Carolinas HealthCare System
Search Health Information   
 
 
 

Atopic dermatitis

Definition

Atopic dermatitis is a long-term (chronic) skin disorder that involves scaly and itchy rashes.

See also:

Alternative Names

Infantile eczema; Dermatitis - atopic; Eczema

Causes, incidence, and risk factors

Atopic dermatitis is due to a hypersensitivity reaction (similar to an allergy) in the skin, which leads to long-term swelling and redness (inflammation) of the skin. People with atopic dermititis may lack certain proteins in the skin, which leads to greater sensitivity.

Atopic dermatitis is most common in infants. It may start as early as age 2 to 6 months. Many people outgrow it by early adulthood.

People with atopic dermatitis often have asthma or seasonal allergies. There is often a family history of allergic conditions such as asthma, hay fever, or eczema. People with atopic dermatitis often test positive to allergy skin tests.

However, atopic dermatitis is not caused by allergies. The condition tends to get worse when the person is exposed to certain triggers.

The following can make atopic dermatitis symptoms worse:

  • Allergies to pollen, mold, dust mites, or animals
  • Cold and dry air in the winter
  • Colds or the flu
  • Contact with irritants and chemicals
  • Contact with rough materials, such as wool
  • Dry skin
  • Emotions and stress
  • Exposure to too much water, such as taking too many baths or showers and swimming too often
  • Feeling too hot or too cold, as well as sudden temperature changes
  • Fragrances or dyes added to skin lotions or soaps

Symptoms

Typical skin changes may include:

  • Blisters with oozing and crusting
  • Dry skin all over the body or areas of bumpy skin on the back of the arms and front of the thighs
  • Ear discharge or bleeding
  • Raw areas of the skin from scratching
  • Skin coloring changes -- more or less color than the normal skin tone (See: Skin abnormally dark or light)
  • Skin redness or inflammation around the blisters
  • Thickened or leather-like areas, called lichenification, which can occur after long-term irritation and scratching

Both the type of rash and where the rash appears can depend on the age of the patient:

  • In children younger than age 2, skin lesions begin on the face, scalp, hands, and feet. They are often crusting, bubbling, or oozing rashes that itch.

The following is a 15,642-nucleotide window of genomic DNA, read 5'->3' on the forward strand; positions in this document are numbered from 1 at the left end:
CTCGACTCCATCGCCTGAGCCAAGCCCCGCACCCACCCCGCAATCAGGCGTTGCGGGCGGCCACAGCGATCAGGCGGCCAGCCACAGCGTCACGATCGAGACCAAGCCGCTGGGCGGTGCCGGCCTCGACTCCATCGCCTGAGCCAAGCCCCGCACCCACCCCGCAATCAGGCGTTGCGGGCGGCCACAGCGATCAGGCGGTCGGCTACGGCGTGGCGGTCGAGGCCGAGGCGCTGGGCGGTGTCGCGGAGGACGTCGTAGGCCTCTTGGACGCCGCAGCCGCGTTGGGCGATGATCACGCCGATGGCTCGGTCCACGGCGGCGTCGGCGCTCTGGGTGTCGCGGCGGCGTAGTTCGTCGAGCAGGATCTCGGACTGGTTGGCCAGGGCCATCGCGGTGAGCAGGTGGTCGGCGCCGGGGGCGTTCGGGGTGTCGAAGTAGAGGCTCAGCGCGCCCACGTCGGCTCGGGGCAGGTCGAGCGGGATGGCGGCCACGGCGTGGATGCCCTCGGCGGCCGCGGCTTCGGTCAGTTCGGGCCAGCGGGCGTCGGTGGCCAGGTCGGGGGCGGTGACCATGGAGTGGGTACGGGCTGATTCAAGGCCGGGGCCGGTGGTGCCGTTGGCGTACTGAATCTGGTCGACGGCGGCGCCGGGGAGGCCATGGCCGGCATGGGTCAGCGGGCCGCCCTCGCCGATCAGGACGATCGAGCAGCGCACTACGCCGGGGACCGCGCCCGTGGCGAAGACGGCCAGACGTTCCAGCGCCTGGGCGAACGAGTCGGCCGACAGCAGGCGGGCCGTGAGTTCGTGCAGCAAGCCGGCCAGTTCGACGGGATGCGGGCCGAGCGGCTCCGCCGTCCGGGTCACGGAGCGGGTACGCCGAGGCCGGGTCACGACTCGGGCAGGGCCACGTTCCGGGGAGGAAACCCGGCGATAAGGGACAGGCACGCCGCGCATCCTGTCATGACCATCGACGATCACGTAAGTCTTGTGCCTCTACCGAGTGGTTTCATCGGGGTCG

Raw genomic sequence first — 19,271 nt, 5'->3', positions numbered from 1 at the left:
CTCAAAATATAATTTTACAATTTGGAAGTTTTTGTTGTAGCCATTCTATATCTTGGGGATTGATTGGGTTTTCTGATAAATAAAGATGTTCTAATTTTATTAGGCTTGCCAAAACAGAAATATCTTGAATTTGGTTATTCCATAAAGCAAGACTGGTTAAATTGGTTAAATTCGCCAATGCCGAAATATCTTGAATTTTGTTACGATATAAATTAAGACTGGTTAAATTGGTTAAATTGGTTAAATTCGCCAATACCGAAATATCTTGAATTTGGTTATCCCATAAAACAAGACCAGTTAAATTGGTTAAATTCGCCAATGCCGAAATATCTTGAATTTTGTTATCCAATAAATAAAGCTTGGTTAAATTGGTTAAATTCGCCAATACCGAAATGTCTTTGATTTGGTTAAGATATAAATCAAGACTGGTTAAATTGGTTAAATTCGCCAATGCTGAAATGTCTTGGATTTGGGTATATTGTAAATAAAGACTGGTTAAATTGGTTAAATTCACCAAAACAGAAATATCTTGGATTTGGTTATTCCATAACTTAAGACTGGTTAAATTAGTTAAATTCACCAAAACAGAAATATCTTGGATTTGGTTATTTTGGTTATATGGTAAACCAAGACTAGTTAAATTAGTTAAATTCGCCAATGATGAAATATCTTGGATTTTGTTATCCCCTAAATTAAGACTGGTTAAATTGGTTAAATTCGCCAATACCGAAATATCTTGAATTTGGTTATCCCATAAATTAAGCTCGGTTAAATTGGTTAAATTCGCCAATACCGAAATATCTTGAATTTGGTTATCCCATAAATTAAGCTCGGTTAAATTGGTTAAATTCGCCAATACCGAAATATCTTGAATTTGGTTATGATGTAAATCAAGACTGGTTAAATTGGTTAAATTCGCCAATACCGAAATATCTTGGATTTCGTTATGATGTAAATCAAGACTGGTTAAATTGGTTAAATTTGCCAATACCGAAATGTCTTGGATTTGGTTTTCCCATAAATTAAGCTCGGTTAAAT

• In older children and adults, the rash is more commonly seen on the inside of the knees and elbows, as well as the neck, hands, and feet.
  • During a severe outbreak, rashes may occur anywhere on the body.

Itching, which is sometimes intense, almost always occurs. Itching may start even before the rash appears. Atopic dermatitis is often called the "itch that rashes" because the itching starts, and then the skin rash appears from the scratching.

Signs and tests

A physical exam will be done. A skin biopsy can be done to confirm the diagnosis or rule out other causes of dry, itchy skin.

Diagnosis is based on the:

  • Appearance of the skin
  • Personal and family history

Allergy skin testing may be helpful for people with:

  • Hard-to-treat atopic dermatitis
  • Other allergy symptoms
  • Skin rashes that form only on certain areas of the body after exposure to a specific chemical

Treatment

SKIN CARE AT HOME

Taking care of your skin at home may reduce the need for medications.

Avoid scratching the rash or skin:

  • Relieve the itch by using a moisturizer, topical steroid cream, or other prescribed cream and taking antihistamines to reduce severe itching.
  • Keep your child's fingernails cut short. Consider light gloves if nighttime scratching is a problem.

Keep the skin moist (called lubricating or moisturizing the skin). Use ointments (such as petroleum jelly), creams, or lotions 2 - 3 times a day. Moisturizers should be free of alcohol, scents, dyes, fragrances, or other chemicals. A humidifier in the home will also help.

Avoid anything that makes your symptoms worse. This may include:

  • Foods such as eggs in a very young child (always discuss with your doctor first)
  • Irritants such as wool and lanolin
  • Strong soaps or detergents, as well as chemicals and solvents
  • Sudden changes in body temperature and stress, which may cause sweating and worsen the condition
  • Triggers that cause allergy symptoms

When washing or bathing:

  • Keep water contact as brief as possible and use gentle body washes and cleansers instead of regular soaps. Short, cooler baths are better then long, hot baths.
  • Do not scrub or dry the skin too hard or for too long.
  • After bathing, it is important to apply lubricating creams, lotions, or ointment on the skin while it is damp. This will help trap moisture in the skin.

MEDICATIONS

At this time, allergy shots are not used to treat atopic dermatitis, although there is evidence that they may benefit certain adults with atopic dermatitis.

Antihistamines taken by mouth may help with itching or if you have allergies. Often you can buy them without a prescription.

  • Some antihistamines can cause sleepiness, but they may help with scratching while sleeping.